Reasons some more common female cancers go misdiagnosed
As if being told you have cancer is not devastating enough, being told when it's reached an advanced stage is life-threatening as well. Cervical, endometrial and breast cancers are often go misdiagnosed.
While most public health organizations recommend that women ages 21 through 65 have a pap smear performed every three years, many fail to do that. Despite it being one of the few ways of diagnosing cervical cancer, some doctors fail to recommend a pap smear until the cancer has advanced, thus resulting in a delayed diagnosis.
Another reason the diagnosis of cervical cancer may be delayed is if the pap smear is not performed properly, and thus, the abnormal cancer cells are not collected. A doctor may also misdiagnose the female patient's symptoms as having to do with her menstrual cycle, when in reality, they can be attributed to cervical cancer instead.
With uterine, also known as endometrial, cancer, it's different in that it often can't be detected by a doctor performing a pap smear. While, oftentimes, a sample taken during a pap smear may show some abormalities, a definitive diagnosis can only be confirmed if either an endometrial biopsy or transvaginal ultrasound are performed.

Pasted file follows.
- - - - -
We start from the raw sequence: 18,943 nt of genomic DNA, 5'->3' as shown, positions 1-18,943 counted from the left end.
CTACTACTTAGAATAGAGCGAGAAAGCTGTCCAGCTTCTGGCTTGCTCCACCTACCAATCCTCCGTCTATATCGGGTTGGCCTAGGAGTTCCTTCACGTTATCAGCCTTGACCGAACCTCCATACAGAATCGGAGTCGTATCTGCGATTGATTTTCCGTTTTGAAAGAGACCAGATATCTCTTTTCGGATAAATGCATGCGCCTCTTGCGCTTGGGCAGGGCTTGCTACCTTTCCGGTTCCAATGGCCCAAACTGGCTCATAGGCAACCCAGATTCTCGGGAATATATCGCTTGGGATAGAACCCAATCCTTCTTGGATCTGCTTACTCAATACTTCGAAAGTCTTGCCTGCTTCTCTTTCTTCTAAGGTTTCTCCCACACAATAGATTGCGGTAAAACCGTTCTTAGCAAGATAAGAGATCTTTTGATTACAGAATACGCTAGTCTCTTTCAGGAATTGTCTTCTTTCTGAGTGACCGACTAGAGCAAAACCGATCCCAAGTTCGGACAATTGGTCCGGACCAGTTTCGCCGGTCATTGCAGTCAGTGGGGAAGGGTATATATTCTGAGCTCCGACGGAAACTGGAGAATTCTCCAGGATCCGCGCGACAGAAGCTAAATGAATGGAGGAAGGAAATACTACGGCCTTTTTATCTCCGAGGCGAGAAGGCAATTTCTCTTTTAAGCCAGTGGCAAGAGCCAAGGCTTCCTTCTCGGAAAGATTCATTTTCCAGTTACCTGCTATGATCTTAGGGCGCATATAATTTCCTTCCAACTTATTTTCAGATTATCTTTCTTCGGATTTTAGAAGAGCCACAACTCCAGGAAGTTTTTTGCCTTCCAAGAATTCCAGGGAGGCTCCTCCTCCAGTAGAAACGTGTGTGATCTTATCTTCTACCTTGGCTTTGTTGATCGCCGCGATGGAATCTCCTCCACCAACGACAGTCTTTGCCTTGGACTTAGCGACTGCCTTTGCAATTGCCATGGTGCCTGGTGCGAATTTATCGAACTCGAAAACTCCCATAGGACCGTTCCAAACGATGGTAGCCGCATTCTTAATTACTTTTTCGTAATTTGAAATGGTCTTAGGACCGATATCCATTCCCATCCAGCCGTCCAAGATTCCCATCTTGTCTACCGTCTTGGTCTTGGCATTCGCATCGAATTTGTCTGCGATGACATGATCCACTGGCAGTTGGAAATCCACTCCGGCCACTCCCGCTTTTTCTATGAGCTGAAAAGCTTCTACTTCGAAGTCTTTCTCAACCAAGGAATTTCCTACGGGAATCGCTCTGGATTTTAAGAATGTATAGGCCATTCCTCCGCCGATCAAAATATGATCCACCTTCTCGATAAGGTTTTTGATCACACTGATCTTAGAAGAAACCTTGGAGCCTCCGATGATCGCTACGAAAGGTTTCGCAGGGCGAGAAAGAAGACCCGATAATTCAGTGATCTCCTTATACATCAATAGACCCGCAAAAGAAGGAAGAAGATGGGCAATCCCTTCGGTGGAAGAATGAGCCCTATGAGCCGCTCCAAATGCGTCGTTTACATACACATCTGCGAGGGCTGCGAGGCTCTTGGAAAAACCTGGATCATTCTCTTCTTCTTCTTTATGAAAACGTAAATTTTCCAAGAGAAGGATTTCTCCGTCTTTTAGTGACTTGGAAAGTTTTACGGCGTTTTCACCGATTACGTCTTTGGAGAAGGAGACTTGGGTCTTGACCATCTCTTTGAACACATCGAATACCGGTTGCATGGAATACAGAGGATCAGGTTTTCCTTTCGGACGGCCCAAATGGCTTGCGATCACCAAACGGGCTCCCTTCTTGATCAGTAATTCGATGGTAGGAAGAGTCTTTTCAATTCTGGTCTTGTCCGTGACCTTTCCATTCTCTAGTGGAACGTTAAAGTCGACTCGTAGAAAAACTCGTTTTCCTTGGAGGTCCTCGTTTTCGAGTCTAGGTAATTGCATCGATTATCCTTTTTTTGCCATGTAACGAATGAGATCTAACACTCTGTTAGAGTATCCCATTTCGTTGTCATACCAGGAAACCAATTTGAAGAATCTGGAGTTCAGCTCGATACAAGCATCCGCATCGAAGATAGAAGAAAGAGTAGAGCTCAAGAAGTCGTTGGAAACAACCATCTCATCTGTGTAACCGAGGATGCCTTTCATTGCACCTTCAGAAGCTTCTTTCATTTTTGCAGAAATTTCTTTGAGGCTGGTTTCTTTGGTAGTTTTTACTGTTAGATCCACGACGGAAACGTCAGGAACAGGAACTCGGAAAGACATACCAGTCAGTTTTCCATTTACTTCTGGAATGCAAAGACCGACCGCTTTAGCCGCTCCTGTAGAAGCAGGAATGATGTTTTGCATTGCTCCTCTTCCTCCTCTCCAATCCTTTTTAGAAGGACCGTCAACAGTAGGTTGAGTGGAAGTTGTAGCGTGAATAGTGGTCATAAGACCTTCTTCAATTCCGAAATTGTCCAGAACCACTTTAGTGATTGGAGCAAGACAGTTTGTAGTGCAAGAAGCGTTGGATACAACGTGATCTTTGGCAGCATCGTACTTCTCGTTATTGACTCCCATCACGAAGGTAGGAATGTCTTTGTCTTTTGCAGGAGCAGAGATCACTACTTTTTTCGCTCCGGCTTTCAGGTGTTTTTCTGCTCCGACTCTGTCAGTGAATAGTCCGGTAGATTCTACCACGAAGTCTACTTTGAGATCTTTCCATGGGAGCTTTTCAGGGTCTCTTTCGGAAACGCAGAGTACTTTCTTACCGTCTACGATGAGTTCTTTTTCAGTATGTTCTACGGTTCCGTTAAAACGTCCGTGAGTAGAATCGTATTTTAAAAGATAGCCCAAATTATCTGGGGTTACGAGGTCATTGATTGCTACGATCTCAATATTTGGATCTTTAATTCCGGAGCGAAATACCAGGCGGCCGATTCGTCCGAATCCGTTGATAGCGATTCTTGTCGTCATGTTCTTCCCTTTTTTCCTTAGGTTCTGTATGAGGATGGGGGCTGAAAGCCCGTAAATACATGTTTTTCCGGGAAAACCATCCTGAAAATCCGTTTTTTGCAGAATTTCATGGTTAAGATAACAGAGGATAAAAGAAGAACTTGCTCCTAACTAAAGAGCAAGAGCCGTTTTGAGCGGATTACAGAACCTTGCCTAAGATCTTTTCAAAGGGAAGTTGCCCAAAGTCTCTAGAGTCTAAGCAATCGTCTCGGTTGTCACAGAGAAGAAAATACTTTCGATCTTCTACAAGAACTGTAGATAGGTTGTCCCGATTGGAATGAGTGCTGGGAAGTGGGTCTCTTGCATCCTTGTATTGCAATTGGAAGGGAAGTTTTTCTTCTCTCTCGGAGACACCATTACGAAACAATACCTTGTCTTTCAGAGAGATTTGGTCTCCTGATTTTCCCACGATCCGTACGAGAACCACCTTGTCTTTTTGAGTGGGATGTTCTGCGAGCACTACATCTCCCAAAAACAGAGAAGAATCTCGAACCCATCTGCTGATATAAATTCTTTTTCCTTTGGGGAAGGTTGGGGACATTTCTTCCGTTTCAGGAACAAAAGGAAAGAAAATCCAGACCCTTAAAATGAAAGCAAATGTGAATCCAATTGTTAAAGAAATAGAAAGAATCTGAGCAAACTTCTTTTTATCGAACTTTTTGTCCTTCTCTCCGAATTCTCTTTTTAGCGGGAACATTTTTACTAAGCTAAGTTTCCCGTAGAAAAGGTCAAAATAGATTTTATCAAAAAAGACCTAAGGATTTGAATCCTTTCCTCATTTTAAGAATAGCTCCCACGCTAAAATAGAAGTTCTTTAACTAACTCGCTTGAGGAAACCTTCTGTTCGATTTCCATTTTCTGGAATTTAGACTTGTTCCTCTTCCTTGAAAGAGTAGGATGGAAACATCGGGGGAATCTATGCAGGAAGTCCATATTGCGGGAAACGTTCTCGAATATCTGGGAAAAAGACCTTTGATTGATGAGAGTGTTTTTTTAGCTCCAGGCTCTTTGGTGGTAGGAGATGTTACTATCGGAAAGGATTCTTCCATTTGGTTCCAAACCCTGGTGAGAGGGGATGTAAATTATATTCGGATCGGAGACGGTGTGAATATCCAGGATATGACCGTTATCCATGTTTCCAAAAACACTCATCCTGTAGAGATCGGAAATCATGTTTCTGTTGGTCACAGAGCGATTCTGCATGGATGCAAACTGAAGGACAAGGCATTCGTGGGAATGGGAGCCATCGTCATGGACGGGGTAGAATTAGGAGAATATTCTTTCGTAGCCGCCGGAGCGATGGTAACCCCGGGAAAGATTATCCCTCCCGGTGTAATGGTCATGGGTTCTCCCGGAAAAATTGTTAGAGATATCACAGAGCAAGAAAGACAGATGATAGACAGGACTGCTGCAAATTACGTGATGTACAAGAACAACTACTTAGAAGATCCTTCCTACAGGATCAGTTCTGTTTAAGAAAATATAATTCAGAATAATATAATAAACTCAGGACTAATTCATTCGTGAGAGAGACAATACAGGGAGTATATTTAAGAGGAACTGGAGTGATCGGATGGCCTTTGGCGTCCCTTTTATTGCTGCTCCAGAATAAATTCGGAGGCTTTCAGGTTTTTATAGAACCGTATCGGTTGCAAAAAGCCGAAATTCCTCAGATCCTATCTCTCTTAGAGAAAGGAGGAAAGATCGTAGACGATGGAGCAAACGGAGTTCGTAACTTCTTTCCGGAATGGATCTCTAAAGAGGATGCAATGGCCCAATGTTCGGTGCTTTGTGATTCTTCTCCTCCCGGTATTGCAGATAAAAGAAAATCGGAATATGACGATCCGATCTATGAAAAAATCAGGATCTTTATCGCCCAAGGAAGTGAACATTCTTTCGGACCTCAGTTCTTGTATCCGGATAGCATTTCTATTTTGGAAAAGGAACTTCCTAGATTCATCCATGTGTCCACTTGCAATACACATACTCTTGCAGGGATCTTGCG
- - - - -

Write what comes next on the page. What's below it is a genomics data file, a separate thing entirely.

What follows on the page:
Unlike many other cancers, women diagnosed with endometrial cancer have a high probability of having their cancer cured if it's detected early. Like cervical cancer, though, doctors often misdiagnose symptoms of uterine cancer. Because it often afflicts menopausal women, it's not all that uncommon that doctors misdignose the symptoms a woman is having as menopause as opposed to endometrial cancer.
In terms of breast cancer, many women find lumps while performing monthly self-exams at home. If that doesn't happen, then doctors find it themselves when either performing an annual mammogram or clinical breast examination. The diagnosis is generally confirmed using MRI imaging or a biopsy of the suspected mass.
When breast cancer diagnoses are delayed, it's often because the woman's tissue was too dense or because a doctor didn't recommend for the patient to have a mammogram, despite being over 40 years old. In other cases, a pathologist may not be experienced enough in detecting breast cancer.
If your cancer was detected late because of your doctor's inability to recognize the symptoms or order appropriate testing to render an earlier diagnosis, then a Tucson medical malpractice attorney may advise you about your right to file a lawsuit.
Source: Consumer Safety, "Failure to diagnose and cancer misdiagnosis," Lindsey Pasieka, accessed Nov. 24, 2017